Gingrich has been a national figure for decades. For the past ten years, he has been a frequent visitor to Iowa. He’s headlined GOP dinners, campaigned across the state for Iowa candidates, and even held workshops for Iowa Republican activists. Bachmann, Perry, and Cain didn’t start traveling to Iowa until they were basically bone fide presidential candidates. That’s not the case with Gingrich, and all of the groundwork that he laid is now paying dividends.
Gingrich is also better equipped to handle the spotlight of being the frontrunner because he’s been examined under these same bright lights before when he was Speaker of the House. He has also been a cable news commentator for years. But even more importantly, Gingrich is equipped to defend himself better than any other candidate in the field. All of these factors lead me to believe that Gingrich will hold on to his poll numbers.
What Gingrich needs to be worried about is that the he is now cemented as the frontrunner in Iowa. The national media has obsessed about the “anti-Romney” candidate in Iowa, but they forget that it really has nothing to do with Romney. What Iowa is known for is identifying the alternative candidate to the frontrunner. With Newt as the frontrunner, it means that the final month of this campaign may give birth to an alternative to Gingrich, not Romney.
Second place in Des Moines Register Poll with 18 percent
It would be wise for the mainstream media to begin paying attention to Ron Paul. The Paul campaign is probably the best organized and most dedicated in the state. Instead of attempting to organize every precinct of every county, the Paul campaign seems content to mine for votes where their candidate is the most popular – college campuses. It’s a smart strategy and one that will likely pay off.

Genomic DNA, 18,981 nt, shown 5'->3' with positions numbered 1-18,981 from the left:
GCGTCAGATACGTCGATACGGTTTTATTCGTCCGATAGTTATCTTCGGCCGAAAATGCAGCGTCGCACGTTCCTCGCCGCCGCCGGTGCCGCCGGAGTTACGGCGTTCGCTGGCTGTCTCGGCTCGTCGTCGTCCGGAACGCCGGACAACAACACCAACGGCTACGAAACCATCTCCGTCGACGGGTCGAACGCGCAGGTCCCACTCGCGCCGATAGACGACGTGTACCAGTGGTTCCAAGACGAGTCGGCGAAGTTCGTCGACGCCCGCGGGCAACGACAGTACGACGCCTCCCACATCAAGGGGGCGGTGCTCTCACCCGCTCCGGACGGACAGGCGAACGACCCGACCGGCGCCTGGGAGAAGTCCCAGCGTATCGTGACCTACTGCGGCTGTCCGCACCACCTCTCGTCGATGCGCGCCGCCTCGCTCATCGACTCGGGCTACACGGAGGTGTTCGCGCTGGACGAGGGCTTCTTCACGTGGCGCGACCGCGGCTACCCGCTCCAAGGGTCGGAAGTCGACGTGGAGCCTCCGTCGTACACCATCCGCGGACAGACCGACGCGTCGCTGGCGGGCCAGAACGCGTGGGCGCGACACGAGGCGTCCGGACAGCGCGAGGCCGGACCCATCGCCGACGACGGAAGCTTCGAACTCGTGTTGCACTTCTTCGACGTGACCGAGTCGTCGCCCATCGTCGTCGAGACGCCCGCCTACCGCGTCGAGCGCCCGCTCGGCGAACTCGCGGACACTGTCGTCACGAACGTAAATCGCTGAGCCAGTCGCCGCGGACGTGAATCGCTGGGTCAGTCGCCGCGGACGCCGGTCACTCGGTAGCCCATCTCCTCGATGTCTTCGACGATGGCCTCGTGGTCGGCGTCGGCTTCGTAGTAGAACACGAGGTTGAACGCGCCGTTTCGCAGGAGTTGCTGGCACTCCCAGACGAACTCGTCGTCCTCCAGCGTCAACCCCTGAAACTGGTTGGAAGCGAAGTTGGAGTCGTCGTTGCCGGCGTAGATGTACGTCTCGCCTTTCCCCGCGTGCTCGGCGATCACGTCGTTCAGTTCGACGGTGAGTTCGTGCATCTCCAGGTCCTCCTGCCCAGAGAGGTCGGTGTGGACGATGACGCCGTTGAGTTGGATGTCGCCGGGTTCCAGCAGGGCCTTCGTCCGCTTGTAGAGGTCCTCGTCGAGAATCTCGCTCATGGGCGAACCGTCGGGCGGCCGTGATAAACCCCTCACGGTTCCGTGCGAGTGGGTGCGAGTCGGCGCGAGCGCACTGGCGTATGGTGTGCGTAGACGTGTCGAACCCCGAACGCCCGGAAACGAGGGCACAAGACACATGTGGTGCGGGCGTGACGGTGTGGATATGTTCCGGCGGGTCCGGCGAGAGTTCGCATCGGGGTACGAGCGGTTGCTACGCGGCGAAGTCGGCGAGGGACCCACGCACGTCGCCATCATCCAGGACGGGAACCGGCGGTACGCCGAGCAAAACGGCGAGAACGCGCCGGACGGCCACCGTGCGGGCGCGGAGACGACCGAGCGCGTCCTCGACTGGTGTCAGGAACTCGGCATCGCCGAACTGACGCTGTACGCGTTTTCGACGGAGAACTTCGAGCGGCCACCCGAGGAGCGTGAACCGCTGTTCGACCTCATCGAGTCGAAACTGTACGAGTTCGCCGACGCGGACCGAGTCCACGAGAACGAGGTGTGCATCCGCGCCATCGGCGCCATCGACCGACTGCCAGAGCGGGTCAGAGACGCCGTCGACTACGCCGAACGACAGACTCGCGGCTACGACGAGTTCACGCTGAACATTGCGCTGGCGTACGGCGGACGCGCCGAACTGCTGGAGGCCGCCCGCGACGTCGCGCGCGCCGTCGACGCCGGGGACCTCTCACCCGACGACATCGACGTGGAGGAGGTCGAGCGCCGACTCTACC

Paul’s other strength is his media team, which has produced the best television commercials of the entire race. The ads highlight his consistency and also remind voters of his opponents’ weaknesses with out turning people off. In a race that has seen far fewer TV ads this time around, Paul’s ground game and TV presence is a dangerous combination.
If anything, Paul’s strong showing in the Register’s poll will only motivate his dedicated supporters even more. The idea of winning is no longer just a dream, it’s a real possibility.
Third place in Des Moines Register Poll with 16 percent
Having slipped from first to third place, Romney may have waited too long to reengage in Iowa. Romney’s campaign has been so focused on managing his expectations in Iowa that it seems like they forgot that the goal of any campaign is to actually win. His campaign has bet the farm that New Hampshire is Romney’s firewall, but while he has over managed his expectations in Iowa, his expectations in New Hampshire are out of whack. Romney has build more than a 20 point lead in the polls in New Hampshire, a number that could be impossible for him to put up on primary day. Romney may win New Hampshire, but he likely can’t beat his expectations there.